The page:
I recently ran across two different, new apps in development for smartphones and iPhones, both of which purport to measure a person’s mental health, happiness and even depression completely passively. (“Apps” are tiny pieces of software that run most commonly on portable devices.)
This, of course, is a Big Deal, since one of the major stumbling blocks of the thousands upon thousands of health apps are their need for something or someone to input personal health data. Without personal health data, health and mental health apps are generally pretty useless.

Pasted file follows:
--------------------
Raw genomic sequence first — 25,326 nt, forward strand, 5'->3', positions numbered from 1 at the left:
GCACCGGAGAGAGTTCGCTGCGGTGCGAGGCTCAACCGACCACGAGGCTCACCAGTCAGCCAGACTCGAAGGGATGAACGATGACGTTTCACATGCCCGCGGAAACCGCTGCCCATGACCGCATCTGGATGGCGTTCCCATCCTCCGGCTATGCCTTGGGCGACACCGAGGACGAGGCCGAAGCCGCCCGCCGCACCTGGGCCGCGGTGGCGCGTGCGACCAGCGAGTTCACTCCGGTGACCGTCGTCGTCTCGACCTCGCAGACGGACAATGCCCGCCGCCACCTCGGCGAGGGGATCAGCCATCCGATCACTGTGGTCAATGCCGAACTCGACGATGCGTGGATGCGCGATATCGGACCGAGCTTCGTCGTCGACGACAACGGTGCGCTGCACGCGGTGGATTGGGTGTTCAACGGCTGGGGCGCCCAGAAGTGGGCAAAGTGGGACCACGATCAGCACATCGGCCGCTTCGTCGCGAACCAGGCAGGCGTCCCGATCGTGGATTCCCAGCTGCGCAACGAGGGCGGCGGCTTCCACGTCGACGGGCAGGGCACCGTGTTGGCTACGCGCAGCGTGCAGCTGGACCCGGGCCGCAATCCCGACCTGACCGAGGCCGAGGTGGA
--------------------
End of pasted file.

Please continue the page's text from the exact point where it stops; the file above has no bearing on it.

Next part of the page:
The method to measure one’s psychological well-being (or, as we more commonly refer to it, one’s happiness) passively is to use whatever metrics are available through the phone. Since phones generally only have a limited amount of inputs — voice, video, geo-positioning (GPS), and an accelerometer — your choices as a researcher interested in personal health data are pretty limiting.
Using only these four physical measurements, is it really possible to accurately and reliably measure a person’s well-being? Let’s find out.
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